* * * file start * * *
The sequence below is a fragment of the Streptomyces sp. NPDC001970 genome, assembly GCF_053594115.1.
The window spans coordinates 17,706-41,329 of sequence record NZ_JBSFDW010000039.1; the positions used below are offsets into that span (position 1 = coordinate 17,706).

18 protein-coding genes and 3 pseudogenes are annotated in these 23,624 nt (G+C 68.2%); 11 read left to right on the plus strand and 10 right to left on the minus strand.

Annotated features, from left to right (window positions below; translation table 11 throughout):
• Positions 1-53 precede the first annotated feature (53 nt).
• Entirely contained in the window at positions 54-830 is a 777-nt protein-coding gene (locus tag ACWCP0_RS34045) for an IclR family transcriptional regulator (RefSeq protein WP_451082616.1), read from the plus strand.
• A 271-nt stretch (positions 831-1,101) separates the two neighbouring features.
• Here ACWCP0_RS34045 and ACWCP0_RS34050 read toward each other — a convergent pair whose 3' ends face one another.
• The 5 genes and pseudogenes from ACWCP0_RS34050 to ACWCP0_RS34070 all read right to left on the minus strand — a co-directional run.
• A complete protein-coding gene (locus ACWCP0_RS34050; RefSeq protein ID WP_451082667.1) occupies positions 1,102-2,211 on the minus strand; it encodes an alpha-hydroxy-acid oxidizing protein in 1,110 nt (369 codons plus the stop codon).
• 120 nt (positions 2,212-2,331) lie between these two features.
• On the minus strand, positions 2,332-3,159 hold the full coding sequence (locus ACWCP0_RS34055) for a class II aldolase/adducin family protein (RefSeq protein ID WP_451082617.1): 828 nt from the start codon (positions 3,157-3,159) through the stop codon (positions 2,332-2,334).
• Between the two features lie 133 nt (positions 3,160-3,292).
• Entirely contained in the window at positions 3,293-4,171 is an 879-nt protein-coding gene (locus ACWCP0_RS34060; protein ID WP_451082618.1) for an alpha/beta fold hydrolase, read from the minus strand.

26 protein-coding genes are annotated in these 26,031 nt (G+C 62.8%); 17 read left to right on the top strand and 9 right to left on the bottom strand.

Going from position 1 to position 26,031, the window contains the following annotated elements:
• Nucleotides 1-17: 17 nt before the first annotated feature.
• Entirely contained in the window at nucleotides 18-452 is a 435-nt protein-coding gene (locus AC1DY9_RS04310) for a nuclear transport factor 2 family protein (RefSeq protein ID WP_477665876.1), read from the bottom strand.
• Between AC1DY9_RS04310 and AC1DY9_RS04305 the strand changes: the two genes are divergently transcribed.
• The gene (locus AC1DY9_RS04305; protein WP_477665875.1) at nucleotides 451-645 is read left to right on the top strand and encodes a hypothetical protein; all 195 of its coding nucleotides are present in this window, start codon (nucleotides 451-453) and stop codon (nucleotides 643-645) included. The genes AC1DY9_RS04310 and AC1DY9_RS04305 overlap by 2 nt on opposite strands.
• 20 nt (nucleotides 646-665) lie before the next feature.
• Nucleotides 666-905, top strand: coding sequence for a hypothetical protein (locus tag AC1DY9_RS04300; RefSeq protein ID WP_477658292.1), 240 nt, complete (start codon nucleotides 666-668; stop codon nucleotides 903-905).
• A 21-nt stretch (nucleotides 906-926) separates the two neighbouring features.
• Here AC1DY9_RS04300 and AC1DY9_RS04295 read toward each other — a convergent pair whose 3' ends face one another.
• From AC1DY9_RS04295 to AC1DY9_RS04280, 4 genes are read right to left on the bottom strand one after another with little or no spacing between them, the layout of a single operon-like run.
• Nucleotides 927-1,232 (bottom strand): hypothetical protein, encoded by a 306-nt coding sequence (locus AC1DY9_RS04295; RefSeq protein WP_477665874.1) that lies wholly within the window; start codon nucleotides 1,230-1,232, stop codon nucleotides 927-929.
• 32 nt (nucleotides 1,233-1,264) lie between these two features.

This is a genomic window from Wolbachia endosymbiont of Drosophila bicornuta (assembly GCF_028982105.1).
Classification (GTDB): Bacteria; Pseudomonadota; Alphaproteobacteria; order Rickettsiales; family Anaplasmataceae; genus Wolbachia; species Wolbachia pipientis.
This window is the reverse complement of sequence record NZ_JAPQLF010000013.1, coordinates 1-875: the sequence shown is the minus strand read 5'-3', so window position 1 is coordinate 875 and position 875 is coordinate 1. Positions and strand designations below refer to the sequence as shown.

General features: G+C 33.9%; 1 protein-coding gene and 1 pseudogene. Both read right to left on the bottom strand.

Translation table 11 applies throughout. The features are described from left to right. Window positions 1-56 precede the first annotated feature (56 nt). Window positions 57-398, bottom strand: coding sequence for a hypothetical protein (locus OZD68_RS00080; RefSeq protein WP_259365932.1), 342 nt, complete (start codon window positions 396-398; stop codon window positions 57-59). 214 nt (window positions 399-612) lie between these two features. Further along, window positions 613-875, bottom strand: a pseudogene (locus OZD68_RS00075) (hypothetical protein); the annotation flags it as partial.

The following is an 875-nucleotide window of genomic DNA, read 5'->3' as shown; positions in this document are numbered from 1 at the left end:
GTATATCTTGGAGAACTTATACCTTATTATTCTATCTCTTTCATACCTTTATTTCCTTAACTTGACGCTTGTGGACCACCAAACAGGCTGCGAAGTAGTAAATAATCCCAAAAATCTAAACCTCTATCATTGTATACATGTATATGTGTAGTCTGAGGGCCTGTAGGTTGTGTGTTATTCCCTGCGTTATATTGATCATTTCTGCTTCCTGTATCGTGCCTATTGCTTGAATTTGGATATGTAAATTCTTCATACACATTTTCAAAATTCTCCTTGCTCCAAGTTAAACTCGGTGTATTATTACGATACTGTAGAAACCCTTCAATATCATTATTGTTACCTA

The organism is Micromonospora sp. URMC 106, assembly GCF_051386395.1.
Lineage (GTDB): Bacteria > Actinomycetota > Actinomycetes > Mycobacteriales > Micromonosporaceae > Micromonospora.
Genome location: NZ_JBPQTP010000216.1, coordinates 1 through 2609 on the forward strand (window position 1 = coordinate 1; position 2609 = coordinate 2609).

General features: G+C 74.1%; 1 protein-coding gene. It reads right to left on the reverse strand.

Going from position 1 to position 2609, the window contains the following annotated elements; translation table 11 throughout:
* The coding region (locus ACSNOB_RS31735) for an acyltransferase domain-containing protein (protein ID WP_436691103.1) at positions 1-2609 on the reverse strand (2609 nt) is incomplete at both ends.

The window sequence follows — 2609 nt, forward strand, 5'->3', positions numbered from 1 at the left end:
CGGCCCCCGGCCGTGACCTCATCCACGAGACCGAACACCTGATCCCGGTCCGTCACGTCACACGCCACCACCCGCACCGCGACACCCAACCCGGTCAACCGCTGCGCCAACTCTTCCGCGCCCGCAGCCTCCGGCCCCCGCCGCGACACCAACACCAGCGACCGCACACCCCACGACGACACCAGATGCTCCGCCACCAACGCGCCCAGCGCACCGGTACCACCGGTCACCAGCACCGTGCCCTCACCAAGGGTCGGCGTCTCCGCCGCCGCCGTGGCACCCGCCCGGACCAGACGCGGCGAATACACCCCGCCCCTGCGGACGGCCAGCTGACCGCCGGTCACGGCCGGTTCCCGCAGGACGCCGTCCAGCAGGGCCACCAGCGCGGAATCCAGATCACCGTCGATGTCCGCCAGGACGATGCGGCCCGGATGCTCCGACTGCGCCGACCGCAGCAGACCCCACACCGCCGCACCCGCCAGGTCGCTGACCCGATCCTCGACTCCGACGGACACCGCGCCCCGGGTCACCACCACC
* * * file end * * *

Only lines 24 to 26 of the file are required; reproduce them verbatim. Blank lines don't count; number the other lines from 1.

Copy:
• Here AC1DY9_RS04300 and AC1DY9_RS04295 read toward each other — a convergent pair whose 3' ends face one another.
• From AC1DY9_RS04295 to AC1DY9_RS04280, 4 genes are read right to left on the bottom strand one after another with little or no spacing between them, the layout of a single operon-like run.
• Nucleotides 927-1,232 (bottom strand): hypothetical protein, encoded by a 306-nt coding sequence (locus AC1DY9_RS04295; RefSeq protein WP_477665874.1) that lies wholly within the window; start codon nucleotides 1,230-1,232, stop codon nucleotides 927-929.